Maersk Signs Methanol Bunkering MoU Deal with City of Yokohama

AP Moller Maersk continues to build out the green methanol bunkering infrastructure needed in Yokohama for its 16,000 teu green methanol-powered container vessels under construction.

Maersk has teamed up with the City of Yokohama and Tokyo-based global chemical company Mitsubishi Gas Chemical under a Memorandum of Understanding (MoU) signed by the parties, as Maersk confirmed earlier this week.

The collaboration will focus on examining operational feasibility and developing port facilities required for green methanol bunkering at the Port of Yokohama.

The port stands as Japan’s deepest water berth, boasting a total length of 1,600 meters and a draft of 18 meters. It features advanced STS cranes, capable of reaching out up to 24 rows.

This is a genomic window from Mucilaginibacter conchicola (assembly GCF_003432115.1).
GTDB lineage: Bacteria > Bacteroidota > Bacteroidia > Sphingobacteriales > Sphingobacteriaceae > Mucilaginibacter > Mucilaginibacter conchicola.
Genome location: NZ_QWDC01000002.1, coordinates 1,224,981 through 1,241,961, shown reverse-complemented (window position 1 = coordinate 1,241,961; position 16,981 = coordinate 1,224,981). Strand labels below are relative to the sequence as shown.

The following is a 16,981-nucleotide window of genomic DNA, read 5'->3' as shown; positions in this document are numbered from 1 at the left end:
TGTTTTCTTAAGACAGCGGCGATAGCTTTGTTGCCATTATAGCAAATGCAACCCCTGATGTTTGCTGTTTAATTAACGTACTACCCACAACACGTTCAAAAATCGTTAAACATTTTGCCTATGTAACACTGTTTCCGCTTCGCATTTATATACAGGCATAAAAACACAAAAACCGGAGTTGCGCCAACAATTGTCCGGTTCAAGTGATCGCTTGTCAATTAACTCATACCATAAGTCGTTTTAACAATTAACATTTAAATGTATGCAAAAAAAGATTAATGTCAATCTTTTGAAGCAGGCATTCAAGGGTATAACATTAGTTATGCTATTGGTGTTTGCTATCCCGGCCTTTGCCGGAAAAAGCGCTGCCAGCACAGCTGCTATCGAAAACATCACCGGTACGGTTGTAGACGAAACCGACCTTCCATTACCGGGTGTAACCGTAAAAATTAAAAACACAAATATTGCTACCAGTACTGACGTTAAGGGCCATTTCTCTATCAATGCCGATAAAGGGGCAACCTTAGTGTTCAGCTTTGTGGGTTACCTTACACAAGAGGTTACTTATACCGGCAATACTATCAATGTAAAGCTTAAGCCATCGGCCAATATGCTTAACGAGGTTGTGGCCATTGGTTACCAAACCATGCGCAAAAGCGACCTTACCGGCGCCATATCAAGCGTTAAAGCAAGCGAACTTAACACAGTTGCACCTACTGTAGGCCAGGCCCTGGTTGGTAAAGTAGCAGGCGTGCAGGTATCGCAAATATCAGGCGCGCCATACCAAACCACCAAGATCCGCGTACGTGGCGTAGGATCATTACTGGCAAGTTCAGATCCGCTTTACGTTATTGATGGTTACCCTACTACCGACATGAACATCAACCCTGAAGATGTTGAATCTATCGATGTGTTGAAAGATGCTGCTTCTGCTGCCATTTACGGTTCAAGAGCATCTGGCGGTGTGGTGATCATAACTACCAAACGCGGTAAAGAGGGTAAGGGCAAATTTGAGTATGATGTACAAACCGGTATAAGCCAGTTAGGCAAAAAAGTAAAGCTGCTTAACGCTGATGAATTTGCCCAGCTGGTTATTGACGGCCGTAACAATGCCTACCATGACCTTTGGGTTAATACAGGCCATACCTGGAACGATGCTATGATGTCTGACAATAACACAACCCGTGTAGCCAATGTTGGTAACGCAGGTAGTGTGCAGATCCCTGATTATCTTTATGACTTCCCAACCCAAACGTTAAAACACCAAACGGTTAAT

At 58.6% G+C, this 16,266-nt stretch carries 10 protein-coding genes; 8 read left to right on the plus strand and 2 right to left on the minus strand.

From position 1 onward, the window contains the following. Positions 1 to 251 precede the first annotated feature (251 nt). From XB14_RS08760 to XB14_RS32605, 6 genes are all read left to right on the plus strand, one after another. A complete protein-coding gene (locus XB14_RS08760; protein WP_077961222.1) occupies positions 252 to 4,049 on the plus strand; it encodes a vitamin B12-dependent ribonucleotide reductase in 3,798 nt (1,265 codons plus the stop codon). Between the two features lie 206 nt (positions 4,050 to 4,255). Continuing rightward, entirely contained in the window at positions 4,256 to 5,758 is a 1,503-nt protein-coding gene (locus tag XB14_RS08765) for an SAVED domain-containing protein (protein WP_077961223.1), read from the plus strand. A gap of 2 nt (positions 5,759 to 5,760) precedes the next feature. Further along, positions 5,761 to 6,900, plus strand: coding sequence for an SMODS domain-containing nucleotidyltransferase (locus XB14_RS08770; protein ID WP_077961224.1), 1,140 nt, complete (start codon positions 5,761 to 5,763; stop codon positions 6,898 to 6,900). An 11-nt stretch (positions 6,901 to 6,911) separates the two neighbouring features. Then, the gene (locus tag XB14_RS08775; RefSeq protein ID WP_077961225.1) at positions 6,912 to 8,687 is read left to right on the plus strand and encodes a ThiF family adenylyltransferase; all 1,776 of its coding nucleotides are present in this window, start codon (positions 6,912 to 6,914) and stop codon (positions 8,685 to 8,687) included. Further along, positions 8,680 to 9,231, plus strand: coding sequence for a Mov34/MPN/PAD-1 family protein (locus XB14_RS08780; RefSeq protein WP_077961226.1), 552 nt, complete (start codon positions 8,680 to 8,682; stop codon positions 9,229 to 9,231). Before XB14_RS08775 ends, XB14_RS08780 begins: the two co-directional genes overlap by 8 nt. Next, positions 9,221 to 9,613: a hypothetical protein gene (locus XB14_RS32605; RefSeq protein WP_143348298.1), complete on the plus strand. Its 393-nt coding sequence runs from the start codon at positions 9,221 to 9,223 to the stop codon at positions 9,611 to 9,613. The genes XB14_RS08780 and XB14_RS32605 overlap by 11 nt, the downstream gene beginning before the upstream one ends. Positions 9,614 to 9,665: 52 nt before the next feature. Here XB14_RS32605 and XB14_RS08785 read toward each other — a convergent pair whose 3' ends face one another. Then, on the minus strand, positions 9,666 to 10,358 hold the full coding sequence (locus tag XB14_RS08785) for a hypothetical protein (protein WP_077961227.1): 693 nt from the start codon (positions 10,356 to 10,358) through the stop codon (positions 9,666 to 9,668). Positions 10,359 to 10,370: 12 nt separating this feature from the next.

Maersk wants to achieve net-zero emissions by 2040 throughout its entire business, and for this purpose 25 of the company´s container vessels will be equipped with dual-fuel engines capable of sailing on green methanol.

The implementation of this initiative “heavily relies on the establishment of port bunkering infrastructure for methanol worldwide.”

Since the opening of Yokohama Port in 1859, it has served as a pivotal gateway to Japan and Asia. As part of its commitment to achieving carbon neutrality by 2050, Yokohama is at the forefront of developing Japan’s green shipping corridors, as Maersk notes.

Masashi Fujii, president of Mitsubishi Gas Chemical, said: “We believe that the establishment of methanol as a ship fuel supply base in Japan is an important initiative that will contribute to international maritime transport and carbon neutrality of Japan.”